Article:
21/ Sailing to Sarantium by Guy Gavriel Kay. Historical fantasy during Constantine's Byzantine Empire. You'll never have cared about mosaics as much as during this book. Enjoyable despite the terrible female characters.
23/ On Venus, Have We Got a Rabbi! by William Tenn. Extremely tongue-in-cheek short story, published in 1974. Available online, including a reading by the author. Hilarious.
24/ How You Stand, How You Move, How You Live by Missy Vineyard. Good dive into influencing your body with your thoughts and vice versa. Enjoyable read, adjacent to The Inner Game of Tennis (but more detail-oriented and less annoying).
25/ The Empress of Salt and Fortune by Nghi Vo. In a Chinese-inspired Fantasy world, a young monk (an enby, as monks are in this world) chronicles the dead Empress's life story by searching her old castle. Neat novella.
26/ Flight to Arras by Antoine de Saint-Exupéry. Memoir about being a reconnaissance pilot during WWII. I should stop reading English translations.
27/ Turn the Ship Around! by L. David Marquet. An unlikely advocate for decentralised, anarchic structures. Much better as a memoir than as the management book it wants to be.
28/ War Music by Christopher Logue. Retelling of the Iliad in form of a modern poem. Excellent stuff, well-researched and full of ancient heroes and modern sentiment. I'm a bit in love.
30/ Stoker's Wilde by Steven Hopstaken. Bram Stoker and Oscar Wilde hunt vampires and talk about it in their letters. Very meh.
31/ Lord of Light by Roger Zelazny. Space Hinduism! Extremely fun 60s sci-fi novel, and also thoughtful commentary on cultural appropriation.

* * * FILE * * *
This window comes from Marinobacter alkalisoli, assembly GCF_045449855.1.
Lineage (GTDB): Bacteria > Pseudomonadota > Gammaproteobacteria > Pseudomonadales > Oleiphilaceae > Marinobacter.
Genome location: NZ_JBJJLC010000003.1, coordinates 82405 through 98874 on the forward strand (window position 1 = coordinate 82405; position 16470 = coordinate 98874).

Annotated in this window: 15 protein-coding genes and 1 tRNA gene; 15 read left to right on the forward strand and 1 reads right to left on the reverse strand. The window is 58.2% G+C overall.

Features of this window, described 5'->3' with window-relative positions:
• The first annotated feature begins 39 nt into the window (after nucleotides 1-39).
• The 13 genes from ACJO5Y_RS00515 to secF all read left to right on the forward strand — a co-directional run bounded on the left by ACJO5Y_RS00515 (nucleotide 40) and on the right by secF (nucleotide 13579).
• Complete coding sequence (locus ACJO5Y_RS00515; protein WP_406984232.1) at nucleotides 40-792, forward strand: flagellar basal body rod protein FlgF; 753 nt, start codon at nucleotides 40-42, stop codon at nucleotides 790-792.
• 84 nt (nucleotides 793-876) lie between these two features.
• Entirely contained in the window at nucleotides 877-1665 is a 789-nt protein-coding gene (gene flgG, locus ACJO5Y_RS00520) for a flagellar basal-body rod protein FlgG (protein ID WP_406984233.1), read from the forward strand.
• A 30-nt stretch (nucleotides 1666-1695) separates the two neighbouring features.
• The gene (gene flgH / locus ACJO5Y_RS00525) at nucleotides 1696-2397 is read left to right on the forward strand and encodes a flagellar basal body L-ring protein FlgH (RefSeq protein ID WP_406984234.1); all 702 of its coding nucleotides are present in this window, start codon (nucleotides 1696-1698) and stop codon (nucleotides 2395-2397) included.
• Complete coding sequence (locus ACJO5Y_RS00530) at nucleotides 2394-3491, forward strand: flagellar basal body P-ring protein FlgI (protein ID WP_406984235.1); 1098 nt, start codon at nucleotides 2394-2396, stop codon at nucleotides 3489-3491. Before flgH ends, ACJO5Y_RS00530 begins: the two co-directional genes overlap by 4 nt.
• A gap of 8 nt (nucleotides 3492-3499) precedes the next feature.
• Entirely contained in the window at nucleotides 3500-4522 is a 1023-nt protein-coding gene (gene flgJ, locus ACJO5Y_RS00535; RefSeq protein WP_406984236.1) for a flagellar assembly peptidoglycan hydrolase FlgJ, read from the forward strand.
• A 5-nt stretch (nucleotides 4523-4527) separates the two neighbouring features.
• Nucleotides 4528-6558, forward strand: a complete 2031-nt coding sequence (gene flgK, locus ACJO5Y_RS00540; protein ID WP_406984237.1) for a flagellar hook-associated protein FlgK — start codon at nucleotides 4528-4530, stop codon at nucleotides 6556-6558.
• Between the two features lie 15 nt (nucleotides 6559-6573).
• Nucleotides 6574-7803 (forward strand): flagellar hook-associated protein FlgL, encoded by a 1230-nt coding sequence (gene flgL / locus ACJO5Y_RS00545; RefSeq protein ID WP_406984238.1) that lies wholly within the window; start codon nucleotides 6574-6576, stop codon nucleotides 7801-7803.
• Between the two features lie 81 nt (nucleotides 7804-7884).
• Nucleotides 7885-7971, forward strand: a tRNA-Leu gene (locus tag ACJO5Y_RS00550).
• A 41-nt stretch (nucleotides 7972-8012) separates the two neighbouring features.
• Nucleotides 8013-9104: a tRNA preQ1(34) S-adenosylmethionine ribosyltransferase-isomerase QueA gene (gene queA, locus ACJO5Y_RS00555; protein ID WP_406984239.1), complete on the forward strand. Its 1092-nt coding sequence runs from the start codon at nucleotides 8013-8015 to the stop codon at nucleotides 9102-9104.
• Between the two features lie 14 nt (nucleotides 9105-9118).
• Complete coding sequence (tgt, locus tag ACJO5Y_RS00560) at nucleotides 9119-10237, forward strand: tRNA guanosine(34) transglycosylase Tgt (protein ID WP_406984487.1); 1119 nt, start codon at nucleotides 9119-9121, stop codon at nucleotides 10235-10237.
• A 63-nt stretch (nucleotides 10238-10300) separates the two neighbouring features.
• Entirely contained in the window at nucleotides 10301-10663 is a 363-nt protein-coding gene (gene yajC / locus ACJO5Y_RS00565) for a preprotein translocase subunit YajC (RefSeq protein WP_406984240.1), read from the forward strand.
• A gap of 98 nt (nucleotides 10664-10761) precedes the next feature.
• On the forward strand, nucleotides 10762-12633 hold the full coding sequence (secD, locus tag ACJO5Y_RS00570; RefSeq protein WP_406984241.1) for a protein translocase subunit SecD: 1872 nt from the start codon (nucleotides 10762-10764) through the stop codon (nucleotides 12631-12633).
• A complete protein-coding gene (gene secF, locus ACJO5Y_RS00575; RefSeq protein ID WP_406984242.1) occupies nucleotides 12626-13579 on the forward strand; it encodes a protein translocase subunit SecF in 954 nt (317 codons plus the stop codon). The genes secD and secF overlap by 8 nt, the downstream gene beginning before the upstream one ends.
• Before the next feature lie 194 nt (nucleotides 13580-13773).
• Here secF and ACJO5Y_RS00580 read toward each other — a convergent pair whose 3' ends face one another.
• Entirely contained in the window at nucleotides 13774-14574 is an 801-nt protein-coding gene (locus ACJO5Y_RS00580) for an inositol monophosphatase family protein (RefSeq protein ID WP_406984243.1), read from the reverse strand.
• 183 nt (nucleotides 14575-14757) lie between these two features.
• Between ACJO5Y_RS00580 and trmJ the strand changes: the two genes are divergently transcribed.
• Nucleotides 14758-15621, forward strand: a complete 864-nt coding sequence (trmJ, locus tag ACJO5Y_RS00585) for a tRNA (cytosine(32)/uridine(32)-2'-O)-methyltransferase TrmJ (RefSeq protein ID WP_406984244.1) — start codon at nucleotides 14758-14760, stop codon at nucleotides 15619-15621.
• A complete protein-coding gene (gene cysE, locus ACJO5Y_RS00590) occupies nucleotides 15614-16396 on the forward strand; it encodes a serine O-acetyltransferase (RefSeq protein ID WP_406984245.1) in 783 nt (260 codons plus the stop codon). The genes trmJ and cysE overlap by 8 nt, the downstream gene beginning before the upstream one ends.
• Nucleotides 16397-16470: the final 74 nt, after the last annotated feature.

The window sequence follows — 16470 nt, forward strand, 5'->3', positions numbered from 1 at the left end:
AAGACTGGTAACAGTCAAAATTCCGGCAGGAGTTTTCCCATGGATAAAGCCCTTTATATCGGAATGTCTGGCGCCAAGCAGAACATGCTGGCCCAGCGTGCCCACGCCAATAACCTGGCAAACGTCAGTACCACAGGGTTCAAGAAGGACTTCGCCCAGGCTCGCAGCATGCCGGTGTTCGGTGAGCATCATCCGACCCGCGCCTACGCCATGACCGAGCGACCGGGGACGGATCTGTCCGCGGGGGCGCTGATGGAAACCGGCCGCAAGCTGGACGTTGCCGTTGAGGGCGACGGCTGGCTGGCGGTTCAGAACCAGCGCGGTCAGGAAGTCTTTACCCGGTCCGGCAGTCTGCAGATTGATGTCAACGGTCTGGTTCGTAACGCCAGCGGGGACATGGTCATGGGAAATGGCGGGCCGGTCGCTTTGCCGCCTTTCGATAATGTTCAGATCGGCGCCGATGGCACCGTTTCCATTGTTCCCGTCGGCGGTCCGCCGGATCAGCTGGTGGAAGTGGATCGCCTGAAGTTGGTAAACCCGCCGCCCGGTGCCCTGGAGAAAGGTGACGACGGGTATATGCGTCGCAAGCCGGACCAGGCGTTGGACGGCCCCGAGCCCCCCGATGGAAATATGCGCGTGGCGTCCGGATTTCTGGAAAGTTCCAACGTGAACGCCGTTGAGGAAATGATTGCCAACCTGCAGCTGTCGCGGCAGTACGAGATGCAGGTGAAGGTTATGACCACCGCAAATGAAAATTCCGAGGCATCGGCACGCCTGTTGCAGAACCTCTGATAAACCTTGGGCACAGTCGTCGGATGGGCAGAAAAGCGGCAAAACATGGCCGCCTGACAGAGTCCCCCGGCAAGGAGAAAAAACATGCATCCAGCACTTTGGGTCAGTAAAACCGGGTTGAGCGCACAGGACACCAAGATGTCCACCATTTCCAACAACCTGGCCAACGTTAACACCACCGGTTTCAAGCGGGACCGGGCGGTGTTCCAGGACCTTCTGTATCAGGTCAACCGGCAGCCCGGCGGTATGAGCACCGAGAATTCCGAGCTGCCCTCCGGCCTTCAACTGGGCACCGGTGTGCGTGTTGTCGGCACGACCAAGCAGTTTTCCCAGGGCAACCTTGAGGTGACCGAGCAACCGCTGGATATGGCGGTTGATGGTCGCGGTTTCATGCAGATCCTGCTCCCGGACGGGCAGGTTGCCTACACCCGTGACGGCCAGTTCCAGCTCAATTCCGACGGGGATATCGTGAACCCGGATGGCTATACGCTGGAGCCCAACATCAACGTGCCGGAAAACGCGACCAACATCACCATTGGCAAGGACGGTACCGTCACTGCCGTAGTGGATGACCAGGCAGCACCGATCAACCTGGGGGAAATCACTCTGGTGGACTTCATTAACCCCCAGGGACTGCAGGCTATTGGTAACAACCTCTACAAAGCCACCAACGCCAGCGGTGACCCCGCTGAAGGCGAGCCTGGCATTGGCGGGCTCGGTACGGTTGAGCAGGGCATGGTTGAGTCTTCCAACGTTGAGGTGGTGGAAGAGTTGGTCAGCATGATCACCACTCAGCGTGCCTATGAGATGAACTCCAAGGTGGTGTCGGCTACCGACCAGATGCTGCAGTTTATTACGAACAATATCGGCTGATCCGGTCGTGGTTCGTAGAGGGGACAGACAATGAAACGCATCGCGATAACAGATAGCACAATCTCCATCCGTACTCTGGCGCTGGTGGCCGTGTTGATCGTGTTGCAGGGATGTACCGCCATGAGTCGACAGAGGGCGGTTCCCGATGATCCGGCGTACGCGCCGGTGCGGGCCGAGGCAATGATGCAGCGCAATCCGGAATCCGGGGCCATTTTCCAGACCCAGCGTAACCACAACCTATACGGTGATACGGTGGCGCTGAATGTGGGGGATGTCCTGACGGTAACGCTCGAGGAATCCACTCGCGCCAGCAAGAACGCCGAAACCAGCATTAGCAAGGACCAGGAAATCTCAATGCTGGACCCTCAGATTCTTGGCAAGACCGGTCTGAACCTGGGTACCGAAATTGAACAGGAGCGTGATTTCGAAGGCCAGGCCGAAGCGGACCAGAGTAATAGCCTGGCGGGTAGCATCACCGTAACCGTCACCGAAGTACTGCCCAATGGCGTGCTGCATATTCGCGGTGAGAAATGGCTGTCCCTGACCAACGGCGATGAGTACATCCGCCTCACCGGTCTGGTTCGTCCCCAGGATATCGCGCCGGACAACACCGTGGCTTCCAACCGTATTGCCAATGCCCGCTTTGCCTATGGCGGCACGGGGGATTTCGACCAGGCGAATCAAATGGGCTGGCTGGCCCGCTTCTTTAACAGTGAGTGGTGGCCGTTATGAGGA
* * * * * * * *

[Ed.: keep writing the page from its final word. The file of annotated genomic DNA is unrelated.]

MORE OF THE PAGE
32/ The Wizards and the Warriors by Hugh Cook. Much less generic than the title makes it sound, but didn't really work for me regardless. Felt like ASOIAF x Malazan.
35/ A Memory Called Empire by Arkady Martine. Excellent scifi including technology and language and culture (so much language and culture). Loved it even more on the re-read.
36/ A Desolation Called Peace by Arkady Martine. As good as the first part, in different ways. Still sci-fi focused on culture and language, and I want more.
37/ The Door into Sunset by Diane Duane. The weakest part of the Door Into series, leaving us hanging without a real end.
38/ The Riddle-Master of Hed by Patricia A. McKillip. Unconventional fantasy, reminded me of Earthsea. Glad I read it despite the oddly distanced storytelling.
39/ Heir of Sea and Fire by Patricia A. McKillip. Good second part of the series – unconventional, as it makes the first protagonist's fiancée the new protagonist.
40/ Harpist in the Wind by Patricia A. McKillip. Interesting conclusion to the trilogy. Not what I expected. Good stuff, and rewards attention to detail.
41/ The Curse of Chalion by Lois McMaster Bujold. Sadly, Bujold's Fantasy is not for me. I'll stick with the Vorkosigan saga.
42/ Sixteen Ways to Defend a Walled City by K.J. Parker. Not quite as good as the title, but decent. Roman military engineering fanfiction, in a good-ish way.